Presentation on theme: "Chapter 9 Introduction Capital budgeting is the decision-making process used in the acquisition of long-term physical assets. Traditional capital budgeting."— Presentation transcript:
1Chapter 9 IntroductionCapital budgeting is the decision-making process used in the acquisition of long-term physical assets.Traditional capital budgeting projects include decisions to invest in the following:A new hotelA casino expansionAddition of a bar to a restaurantReplacement of a sprinkler system at a hotel
2Chapter 9 IntroductionCapital budgeting decisions are crucial to a firm’s long-term financial health.Successful capital budgeting projects usually generate a positive cash flow for a long period of time.Unsuccessful capital budgeting projects do not return sufficient cash flow to justify the investment. Such projects usually continue to generate losses or are liquidated for a large one-time loss.Capital budgeting decisions set a firm’s future course by determining what services will be offered, how they will be offered, and where they will be offered.
3Organization of Chapter 9 Different types of capital budgeting projects; classification of projects by purpose and by type of analysisProject cash flows and principles of cash flow estimationProject cost—net investment estimation
4Organization of Chapter 9 A project’s future cash inflows—net cash flow estimationProject termination—after-tax salvage value estimationProject depreciation and its impact on cash flow
5Classifying Capital Budgeting Projects The purpose of a project may be to:Grow the firm causing future sales, profits, and cash flows to increase; includes typical expansion projects.Reduce the firm’s future operating costs causing future profits and cash flows to increase; examples include new, more efficient air conditioners or new kitchen equipment requiring less maintenance.Meet legal requirements or satisfy ethical considerations; examples include fire alarm and fire suppression systems.
6Classifying Capital Budgeting Projects Independent versus mutually exclusive projects.An independent project requires a stand-alone decision. The project is analyzed in isolation and not compared to other projects. An example is a proposal to add a new 200-room tower to a hotel.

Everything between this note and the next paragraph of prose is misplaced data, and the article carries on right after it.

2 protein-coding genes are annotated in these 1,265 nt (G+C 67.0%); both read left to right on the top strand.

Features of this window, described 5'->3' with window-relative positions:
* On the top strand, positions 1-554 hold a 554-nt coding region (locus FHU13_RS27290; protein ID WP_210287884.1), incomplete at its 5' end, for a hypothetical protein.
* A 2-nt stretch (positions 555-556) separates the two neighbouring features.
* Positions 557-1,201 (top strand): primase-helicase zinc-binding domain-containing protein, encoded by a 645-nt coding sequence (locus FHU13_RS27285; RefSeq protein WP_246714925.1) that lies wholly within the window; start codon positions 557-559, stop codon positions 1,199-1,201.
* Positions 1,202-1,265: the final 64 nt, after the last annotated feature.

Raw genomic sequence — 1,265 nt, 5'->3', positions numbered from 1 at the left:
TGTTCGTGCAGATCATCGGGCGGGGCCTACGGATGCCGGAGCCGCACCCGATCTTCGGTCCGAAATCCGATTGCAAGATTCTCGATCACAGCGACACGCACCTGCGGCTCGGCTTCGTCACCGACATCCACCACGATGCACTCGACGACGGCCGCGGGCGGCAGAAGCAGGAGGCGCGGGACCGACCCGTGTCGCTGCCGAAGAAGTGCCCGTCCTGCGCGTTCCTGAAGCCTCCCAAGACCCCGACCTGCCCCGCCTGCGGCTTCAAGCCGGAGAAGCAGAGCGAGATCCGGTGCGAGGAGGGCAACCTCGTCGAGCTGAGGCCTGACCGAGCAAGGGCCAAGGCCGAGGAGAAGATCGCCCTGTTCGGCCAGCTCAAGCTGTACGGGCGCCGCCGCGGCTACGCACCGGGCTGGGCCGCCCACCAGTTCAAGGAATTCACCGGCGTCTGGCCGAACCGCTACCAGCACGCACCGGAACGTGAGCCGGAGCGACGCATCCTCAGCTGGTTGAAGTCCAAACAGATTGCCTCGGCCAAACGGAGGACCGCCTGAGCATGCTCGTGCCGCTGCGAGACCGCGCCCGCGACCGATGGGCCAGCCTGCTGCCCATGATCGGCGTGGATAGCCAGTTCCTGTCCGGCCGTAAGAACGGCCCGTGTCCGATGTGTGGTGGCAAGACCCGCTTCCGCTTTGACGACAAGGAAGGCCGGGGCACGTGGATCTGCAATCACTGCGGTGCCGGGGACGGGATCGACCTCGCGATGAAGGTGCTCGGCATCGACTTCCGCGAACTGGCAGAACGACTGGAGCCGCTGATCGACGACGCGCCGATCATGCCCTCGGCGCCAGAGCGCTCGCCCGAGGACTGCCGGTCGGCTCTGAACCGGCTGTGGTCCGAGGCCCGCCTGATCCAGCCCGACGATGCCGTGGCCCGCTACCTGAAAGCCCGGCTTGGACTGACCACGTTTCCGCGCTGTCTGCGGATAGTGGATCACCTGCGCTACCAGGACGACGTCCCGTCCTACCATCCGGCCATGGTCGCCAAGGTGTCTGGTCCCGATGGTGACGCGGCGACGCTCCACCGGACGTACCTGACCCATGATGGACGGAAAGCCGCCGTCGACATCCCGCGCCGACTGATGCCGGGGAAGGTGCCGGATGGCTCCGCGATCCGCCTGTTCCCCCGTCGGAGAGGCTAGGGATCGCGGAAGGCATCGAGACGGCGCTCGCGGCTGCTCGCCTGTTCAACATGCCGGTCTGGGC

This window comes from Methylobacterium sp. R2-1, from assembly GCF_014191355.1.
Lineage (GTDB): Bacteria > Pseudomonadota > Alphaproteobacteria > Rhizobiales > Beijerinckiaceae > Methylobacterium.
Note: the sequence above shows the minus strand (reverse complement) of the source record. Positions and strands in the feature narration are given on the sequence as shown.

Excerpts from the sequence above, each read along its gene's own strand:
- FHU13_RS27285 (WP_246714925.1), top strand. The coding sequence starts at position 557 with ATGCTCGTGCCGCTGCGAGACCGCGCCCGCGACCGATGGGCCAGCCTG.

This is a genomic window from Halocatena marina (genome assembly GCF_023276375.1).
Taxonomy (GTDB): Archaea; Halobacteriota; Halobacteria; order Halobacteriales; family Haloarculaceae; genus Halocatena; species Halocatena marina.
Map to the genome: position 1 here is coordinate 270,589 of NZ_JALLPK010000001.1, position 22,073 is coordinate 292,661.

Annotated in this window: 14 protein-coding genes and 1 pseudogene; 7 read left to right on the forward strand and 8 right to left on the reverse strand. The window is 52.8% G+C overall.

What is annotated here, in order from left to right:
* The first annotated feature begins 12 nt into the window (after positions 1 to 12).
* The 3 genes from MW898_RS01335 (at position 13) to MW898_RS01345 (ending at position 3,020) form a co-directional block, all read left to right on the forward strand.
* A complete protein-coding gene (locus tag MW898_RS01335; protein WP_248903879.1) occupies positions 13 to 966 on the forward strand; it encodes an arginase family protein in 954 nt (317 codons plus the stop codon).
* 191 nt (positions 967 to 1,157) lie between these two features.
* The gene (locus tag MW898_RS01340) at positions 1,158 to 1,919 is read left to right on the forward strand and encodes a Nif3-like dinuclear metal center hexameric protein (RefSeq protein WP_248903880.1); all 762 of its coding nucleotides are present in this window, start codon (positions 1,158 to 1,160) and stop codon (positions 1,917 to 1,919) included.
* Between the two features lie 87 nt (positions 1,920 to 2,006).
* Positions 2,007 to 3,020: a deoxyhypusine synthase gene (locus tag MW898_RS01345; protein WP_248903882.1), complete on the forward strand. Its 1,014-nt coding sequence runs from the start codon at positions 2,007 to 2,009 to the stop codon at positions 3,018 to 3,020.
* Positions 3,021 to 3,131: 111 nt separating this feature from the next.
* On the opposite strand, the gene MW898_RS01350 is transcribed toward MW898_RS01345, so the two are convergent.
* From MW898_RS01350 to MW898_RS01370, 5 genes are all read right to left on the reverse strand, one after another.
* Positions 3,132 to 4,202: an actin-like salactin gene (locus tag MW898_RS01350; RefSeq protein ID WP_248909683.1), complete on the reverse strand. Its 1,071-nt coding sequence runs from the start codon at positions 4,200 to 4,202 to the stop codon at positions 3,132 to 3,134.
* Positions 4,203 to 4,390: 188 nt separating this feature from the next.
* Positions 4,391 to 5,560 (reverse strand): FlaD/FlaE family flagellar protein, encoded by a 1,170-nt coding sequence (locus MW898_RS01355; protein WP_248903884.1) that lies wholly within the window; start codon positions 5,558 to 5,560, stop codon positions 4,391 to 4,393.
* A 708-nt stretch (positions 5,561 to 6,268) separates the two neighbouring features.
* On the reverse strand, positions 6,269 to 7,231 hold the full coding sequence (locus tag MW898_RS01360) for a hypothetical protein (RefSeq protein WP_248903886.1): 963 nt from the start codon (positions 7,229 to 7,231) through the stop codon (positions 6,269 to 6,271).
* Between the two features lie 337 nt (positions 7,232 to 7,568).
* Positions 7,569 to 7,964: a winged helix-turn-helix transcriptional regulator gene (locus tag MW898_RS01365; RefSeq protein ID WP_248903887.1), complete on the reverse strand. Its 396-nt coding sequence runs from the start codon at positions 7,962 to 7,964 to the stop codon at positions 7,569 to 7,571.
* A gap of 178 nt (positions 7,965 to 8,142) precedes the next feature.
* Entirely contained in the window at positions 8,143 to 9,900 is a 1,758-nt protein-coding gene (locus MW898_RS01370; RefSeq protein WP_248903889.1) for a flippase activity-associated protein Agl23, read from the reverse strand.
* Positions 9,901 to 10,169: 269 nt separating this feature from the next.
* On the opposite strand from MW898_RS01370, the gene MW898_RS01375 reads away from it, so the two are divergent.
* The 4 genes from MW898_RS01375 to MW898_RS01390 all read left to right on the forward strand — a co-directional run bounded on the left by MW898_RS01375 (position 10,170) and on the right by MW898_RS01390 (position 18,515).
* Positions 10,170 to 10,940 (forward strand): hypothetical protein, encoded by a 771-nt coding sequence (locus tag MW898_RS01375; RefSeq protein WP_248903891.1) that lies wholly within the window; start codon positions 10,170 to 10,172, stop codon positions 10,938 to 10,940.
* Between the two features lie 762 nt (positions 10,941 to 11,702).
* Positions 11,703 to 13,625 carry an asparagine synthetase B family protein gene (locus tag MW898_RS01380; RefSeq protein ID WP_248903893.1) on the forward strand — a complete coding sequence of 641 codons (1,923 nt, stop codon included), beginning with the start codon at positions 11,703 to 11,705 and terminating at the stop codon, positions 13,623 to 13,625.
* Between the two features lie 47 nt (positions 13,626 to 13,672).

7Classifying Capital Budgeting Projects Mutually exclusive projects require a choice between two or more projects. For example, a decision to replace the air conditioning system with brand x, brand y, or brand z is a mutually exclusive decision. If you decide to invest in a new air conditioning system by brand x, then brands y and z have been excluded!
8Project Cash FlowsEstimating a project’s impact on a firm’s future cash flows is a crucial part of the investment decision. Some basic principles need to be followed when estimating a project’s cash flows:An incremental basisAn after-tax basisIndirect effects should be includedCosts should be measured as opportunity costs and not based upon historical or sunk costs
9Project Cash FlowsThe capital budgeting decision is essentially based upon a cost/benefit analysis.The cost of a project is called the net investment.The benefits from a project are the future cash flows generated. We call these the net cash flows.
10Net InvestmentThe net cash outflows required to ready a project for its basic operation; the net investment includes:Cost of any assets+ Delivery costs+ Installation costs+ Any required increase in net working capital– After-tax salvage value from replaced assets
11Net Cash FlowsThese are the future cash flows generated from a project once it commences operation. The net cash flows are expected to continue throughout the project’s economic life.The net cash flow for each year is: Earnings before taxes x (1 – t)+ Depreciation- Net working capital
12Net Cash Flows And Earnings before taxes is estimated by: Sales revenue– Operating expenses– DepreciationInterest expense is generally not included in the net cash flows since it will be taken into account later through the firm’s required rate of return.
13Terminal Nonoperating Cash Flow These are special one-time cash flows that only occur at the end of a project’s life. They are added to a project’s last net cash flow. They include:After-tax salvage value of the project’s assetsReturn of any increased net working capital
14Computation of After-Tax Salvage Values Taxes owed on salvage value depend upon the salvage price relative to the asset’s book value.As asset’s book value is the asset’s original acquisition cost minus all depreciation taken on the asset (accumulated depreciation).
15Computation of After-Tax Salvage Values If an asset is sold for its book value then no taxes are owed.If an asset is sold for more than book value, then taxes are owed on this excess.If an asset is sold for less than book value, then taxes are reduced. The loss acts as a tax shelter, reducing taxes by an amount equal to the firm’s marginal tax rate times the deficit.
16DepreciationThe depreciation actually affecting cash flow is MACRS depreciation used for taxes.MACRS depreciation varies by type of asset but always depreciates to a zero value, not an estimated salvage value.Here we will simplify by assuming straight-line depreciation to a zero value.
17Depreciation Depreciation shelters income from taxes. Thus, greater depreciation reduces taxes.Depreciation is not an out-of-pocket expense.Thus an increase in depreciation will reduce profit but increase cash flow.
18Summary of Chapter 9 Topics The significance of good capital budgeting decisions to a firm’s long-term financial healthProjects can be classified according to:PurposeIndependent versus mutually exclusive decisions
19Summary of Chapter 9 Topics The cash flows associated with a project are crucial to the investment decision. They include:Net investmentNet cash flowsTerminal nonoperating cash flows